Which is Cheaper: Gas or Electric Heating?
September 10th, 2019 by cverdone
Gas and electric heating systems are both good options for keeping your home warm. Gas heating costs more to install but provides inexpensive heat, working best in colder areas. Electric heating has lower installation costs but costs more to run.
Gas is the better option for most Illinois homes. At Thornton Heating and Cooling, we want to help you understand your options in selecting a new HVAC (heating, ventilation, and air conditioning) system.
The set-up cost for an electric heater is less costly than gas. The average electric furnace is about $1200 to install. The average gas furnace costs around $2300.
Fuel costs, over time, constitute most home-heating costs. Newer systems, whichever fuel they use, run more efficiently and cost less than older furnaces. In an average home, gas costs about $854 yearly while electricity can cost up to $2390 yearly. That means within a year the gas furnace has often paid for itself. An HVAC professional should be able to calculate estimates tailored to your home and lifestyle.
Heat pumps are another choice that homeowners have. Heat pumps move heat out of your home in the summer and into your home during winter. Heat pumps are highly efficient and generally pay for themselves in fuel cost savings. A heat pump can also work with an electric or gas system in larger homes.
Pros and Cons of Electric and Gas Heating
- Available almost everywhere
- Inexpensive to install
- Easy repairs and heaters last longer (approximately 20-30 years)
- Can work with off-grid renewable energy systems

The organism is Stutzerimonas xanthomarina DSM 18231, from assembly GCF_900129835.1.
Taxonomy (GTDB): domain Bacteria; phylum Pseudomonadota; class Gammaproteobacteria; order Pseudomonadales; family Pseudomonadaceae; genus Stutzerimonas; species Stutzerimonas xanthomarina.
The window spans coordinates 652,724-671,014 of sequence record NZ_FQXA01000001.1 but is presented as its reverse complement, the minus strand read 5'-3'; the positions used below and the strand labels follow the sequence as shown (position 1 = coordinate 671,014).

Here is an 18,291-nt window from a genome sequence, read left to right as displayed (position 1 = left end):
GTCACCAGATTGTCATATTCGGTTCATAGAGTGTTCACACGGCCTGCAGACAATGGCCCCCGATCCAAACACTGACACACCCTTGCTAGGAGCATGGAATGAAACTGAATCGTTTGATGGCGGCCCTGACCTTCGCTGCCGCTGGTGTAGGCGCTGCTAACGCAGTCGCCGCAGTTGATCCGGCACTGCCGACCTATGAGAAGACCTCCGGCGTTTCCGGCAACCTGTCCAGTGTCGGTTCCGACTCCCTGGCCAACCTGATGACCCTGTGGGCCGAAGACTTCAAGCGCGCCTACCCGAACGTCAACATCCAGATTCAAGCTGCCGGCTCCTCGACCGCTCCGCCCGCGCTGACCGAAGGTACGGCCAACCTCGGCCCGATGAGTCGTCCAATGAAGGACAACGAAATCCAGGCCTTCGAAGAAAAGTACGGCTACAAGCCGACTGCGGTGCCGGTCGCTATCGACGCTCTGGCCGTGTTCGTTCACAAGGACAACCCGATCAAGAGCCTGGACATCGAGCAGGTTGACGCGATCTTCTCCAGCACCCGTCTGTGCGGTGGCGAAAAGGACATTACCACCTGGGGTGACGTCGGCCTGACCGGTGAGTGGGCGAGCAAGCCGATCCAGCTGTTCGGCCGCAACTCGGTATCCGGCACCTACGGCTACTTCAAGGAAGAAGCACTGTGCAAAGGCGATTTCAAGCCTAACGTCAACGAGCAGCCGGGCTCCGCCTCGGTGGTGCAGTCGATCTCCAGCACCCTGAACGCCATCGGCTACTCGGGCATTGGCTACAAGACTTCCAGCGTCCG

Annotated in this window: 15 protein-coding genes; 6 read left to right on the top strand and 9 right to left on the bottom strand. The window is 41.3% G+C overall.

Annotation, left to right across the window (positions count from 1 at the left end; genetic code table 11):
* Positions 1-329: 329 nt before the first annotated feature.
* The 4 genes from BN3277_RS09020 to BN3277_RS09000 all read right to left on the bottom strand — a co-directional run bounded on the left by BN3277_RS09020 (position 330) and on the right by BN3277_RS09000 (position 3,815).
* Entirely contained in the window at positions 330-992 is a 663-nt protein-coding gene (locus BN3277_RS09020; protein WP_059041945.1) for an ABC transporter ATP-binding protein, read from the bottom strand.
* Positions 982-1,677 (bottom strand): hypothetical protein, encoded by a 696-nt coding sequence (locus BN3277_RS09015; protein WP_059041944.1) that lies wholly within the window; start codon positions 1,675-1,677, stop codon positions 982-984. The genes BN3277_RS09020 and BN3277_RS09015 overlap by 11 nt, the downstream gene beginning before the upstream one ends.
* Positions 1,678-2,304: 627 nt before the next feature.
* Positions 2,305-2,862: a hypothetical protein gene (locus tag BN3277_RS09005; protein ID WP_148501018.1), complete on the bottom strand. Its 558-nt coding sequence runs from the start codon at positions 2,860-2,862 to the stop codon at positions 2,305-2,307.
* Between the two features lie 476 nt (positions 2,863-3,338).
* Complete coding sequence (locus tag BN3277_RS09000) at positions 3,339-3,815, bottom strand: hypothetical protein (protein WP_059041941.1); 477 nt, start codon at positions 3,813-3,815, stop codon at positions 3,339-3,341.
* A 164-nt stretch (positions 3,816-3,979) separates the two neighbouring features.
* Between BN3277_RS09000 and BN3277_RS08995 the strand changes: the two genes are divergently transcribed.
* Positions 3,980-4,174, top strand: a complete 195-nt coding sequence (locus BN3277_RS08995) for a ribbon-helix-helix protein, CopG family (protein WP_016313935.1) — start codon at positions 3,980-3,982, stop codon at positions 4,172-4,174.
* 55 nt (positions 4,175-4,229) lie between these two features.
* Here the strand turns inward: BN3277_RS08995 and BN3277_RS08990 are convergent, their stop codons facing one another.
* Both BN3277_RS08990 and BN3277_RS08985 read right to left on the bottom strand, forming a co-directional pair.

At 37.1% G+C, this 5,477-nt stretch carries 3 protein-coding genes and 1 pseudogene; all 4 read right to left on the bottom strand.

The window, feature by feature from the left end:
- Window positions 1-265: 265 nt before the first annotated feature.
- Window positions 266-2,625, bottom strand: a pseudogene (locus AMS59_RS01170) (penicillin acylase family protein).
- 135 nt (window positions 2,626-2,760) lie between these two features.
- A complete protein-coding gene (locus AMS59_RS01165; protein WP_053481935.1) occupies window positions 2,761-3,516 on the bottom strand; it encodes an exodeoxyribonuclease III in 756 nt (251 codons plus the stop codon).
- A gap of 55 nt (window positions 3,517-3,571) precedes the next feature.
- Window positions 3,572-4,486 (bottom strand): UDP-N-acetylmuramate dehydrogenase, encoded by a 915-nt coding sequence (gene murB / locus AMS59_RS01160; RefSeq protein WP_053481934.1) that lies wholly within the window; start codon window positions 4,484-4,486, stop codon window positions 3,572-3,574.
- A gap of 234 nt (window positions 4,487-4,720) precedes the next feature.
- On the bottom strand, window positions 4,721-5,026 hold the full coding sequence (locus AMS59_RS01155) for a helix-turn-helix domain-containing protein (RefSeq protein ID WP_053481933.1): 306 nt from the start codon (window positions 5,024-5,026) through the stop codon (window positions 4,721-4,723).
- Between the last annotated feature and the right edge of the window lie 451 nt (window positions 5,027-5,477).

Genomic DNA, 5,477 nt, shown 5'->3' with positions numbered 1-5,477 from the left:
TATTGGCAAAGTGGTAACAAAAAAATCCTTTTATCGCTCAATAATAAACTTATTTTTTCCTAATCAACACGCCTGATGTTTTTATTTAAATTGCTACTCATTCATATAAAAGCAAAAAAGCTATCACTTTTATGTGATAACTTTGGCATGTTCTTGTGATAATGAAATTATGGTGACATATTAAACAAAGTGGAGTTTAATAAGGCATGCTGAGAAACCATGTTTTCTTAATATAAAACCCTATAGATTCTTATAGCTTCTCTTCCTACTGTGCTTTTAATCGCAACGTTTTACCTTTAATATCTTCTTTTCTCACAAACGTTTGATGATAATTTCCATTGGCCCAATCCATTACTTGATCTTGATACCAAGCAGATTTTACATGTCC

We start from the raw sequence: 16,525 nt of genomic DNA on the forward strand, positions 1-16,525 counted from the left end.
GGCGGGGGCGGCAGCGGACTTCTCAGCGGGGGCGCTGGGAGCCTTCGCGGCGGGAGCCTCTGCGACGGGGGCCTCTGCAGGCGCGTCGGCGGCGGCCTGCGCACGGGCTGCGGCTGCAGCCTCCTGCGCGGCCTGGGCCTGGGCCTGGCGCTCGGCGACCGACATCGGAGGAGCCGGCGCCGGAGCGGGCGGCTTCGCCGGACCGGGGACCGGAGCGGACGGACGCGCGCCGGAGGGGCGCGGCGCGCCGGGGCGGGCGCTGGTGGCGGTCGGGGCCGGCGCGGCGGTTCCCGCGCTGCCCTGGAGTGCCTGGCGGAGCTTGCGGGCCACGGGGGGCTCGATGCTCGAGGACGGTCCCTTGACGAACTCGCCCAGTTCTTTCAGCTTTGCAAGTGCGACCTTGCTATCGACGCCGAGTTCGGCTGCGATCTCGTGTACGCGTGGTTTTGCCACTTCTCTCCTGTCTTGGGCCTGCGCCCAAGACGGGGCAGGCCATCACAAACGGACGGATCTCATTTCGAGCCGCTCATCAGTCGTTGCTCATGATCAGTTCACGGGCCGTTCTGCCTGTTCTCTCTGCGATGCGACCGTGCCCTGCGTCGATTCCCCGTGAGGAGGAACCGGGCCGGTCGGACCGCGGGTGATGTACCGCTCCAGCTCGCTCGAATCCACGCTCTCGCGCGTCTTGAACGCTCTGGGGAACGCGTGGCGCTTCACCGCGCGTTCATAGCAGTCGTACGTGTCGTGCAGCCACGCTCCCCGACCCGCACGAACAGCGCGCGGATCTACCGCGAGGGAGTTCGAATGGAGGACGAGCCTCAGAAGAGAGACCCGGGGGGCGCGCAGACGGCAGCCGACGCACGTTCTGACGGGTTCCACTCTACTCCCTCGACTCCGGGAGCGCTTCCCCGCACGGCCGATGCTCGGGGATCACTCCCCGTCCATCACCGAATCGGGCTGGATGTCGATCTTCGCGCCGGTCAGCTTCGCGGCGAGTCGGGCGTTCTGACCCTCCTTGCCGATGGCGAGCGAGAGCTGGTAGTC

- Best for warmer climates
- Runs quietly
- You can do most maintenance yourself
- More expensive than gas to run
- Slower to heat your home
- Less heat efficient
- Cheaper fuel prices and lower monthly bills
- Warms house faster
- Runs more efficiently at cold temperatures
- Burns cleaner than most electric fuels
- Better for the environment in most cases
- More expensive to purchase than electric
- Shorter life spans for equipment (approximately 10-20 years)
- Only available where gas lines exist have been run
- High costs of running a gas line to the home for the first time
- Needs professional maintenance
- Carbon monoxide concerns
Both gas and electric are great HVAC options to heat a home. Talk to your HVAC professional to find which system is right for you. Gas tends to be better for areas that have longer, colder winters (like Chicago) as the higher installation costs are offset by the fuel-cost savings. Whichever system you choose, Thornton Heating and Cooling can help you make your home comfortable whatever the season.
Reference: “Comparing cost: Gas furnace v. electric heater” Emily Beach SF Gate 12/15/2018 “Fuel value calculator” USDA Forest Products Laboratory Tech Line “Heating cost fuel and BTU cost tables” InspectAPedia